It seems as though they are saying that 5 of these chargers would be sufficient to top up 100 cars which had run low, but it is not clear if the charger goes to the car, or vice versa.
        5 of these to cover 60 miles of highway sounds a heck of a lot too.

        I've still really not got any clear idea of what they are talking about, and Googling did not help.
      • 4 Years Ago
      Having a standardized DC quick charge port for EVs would be very useful for use in emergency situations like this.

      Yes, a gas-powered generator works but it would take hours. If one could quickly provide a charge that would give the EV 10 miles or so, that would remove a great fear about EVs. Running out of charge is not really the big problem . . . we run out of gas with gas cars too. The problem is the fact that you can't quickly recharge. Pouring a gallon of gas into a car quickly solves the running out of gas problem but there is no equivalent for EVs.
        • 2 Hours Ago
        For ten miles you would only need about....

        (Roadster figures)
        60mph at 15kW = 15kWh for 60miles = 2.5kWh for 10 miles. Nearly half that for max range mode.

        20-30 kg high power density battery. Can literally be carried, no need to have huge generators or stuff like that. You only need DC charger to add. For that amount of weight you could use electric bicycle to serve that 60 mile stretch.

        • 2 Hours Ago
        @Ducman69
        In your example of using a typical portable generator, you have to go through the 110V/220V charger inside your EV. In most cases, this charger has very limited power (for example 3.3kW in the Leaf). If your portable generator had DC capability, then this will help somewhat, but you are still limited by the power output of the portable generator (typically very small, the most powerful Yahama generator I could find is 12kW, which will take 2-3 hours to fill the Leaf).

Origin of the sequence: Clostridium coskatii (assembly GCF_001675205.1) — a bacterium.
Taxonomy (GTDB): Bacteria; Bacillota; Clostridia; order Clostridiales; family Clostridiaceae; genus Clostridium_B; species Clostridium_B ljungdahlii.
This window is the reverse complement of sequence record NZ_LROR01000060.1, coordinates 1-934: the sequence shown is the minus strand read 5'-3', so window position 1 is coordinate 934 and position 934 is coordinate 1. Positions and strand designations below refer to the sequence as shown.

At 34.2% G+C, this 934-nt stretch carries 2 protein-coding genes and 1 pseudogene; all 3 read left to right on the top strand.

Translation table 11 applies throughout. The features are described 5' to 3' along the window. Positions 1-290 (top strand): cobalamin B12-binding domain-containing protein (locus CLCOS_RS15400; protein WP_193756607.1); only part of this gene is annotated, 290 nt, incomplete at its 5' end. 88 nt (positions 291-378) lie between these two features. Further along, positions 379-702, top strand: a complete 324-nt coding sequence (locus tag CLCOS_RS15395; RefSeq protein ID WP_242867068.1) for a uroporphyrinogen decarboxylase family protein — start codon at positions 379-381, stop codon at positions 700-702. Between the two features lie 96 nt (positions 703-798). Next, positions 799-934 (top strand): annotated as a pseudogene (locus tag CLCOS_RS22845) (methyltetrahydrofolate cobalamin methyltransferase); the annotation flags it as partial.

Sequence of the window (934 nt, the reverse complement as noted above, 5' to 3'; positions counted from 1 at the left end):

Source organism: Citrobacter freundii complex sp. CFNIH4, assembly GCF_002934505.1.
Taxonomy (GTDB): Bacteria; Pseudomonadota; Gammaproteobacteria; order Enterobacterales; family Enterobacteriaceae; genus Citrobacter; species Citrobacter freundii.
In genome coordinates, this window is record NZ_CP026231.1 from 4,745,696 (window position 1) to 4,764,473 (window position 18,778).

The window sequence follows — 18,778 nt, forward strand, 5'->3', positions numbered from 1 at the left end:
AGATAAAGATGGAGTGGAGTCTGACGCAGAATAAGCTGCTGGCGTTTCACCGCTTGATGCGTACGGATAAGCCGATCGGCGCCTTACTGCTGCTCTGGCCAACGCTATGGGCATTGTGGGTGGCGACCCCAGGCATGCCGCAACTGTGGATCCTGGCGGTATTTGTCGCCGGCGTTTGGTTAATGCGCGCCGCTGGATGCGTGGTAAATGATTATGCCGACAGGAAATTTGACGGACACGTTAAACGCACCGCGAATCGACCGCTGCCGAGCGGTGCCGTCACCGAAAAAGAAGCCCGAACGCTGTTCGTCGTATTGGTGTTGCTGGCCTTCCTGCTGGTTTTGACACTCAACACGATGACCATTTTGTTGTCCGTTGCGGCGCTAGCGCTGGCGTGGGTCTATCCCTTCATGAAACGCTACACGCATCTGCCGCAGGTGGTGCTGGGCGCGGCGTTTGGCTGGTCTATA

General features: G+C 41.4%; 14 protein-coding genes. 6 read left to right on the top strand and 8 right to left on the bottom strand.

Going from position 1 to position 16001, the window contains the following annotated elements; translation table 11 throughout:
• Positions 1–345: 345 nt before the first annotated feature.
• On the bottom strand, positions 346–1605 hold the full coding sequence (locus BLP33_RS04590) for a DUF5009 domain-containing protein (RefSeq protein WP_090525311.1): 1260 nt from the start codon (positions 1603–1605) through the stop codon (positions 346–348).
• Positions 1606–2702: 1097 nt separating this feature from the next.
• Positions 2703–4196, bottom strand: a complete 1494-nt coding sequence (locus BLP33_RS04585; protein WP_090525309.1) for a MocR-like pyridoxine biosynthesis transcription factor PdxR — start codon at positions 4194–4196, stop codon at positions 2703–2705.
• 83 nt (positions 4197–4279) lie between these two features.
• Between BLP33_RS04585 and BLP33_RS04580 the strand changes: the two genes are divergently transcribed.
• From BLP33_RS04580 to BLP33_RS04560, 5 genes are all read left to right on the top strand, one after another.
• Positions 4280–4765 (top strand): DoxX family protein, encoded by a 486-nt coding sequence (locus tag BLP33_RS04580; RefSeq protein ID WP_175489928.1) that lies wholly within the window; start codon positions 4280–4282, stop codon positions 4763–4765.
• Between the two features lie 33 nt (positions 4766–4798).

However, with a direct DC connection and a second larger battery pack, you can do a very quick charge akin to a level 3 charge (the DC charging stations that can charge the Leaf 80% in under 30 minutes). Then the limit is truly only the power limit of the battery pack inside your car.

        I think what you are thinking of is the use of a high powered ICE coupled to a powerful electric motor/generator as the source of power, like in the Volt, but that isn't what comes to mind usually when we think of generators.

        The portable generator is more applicable to the case where you pull it along and it provides you with power to maintain speed (for example long distance highway cruising on a roadtrip).
        • 2 Hours Ago
        Why would a gas engine producing electricity charge at a slower rate than an electric battery releasing electricity? o_O

        Clearly the limitation here is how many amps the battery in the car can take for charging.
      • 2 Hours Ago
      I think you guys are missing the point.
      Unless the car is operated locally with a very limited range, charging is not the answer.
      To open the horizon for Ev's we need to look at standardized replaceable battery modules. These would be replaced at refueling stations, where they would be recharged and ready for the next customer. Much like what is now being done in the propane business.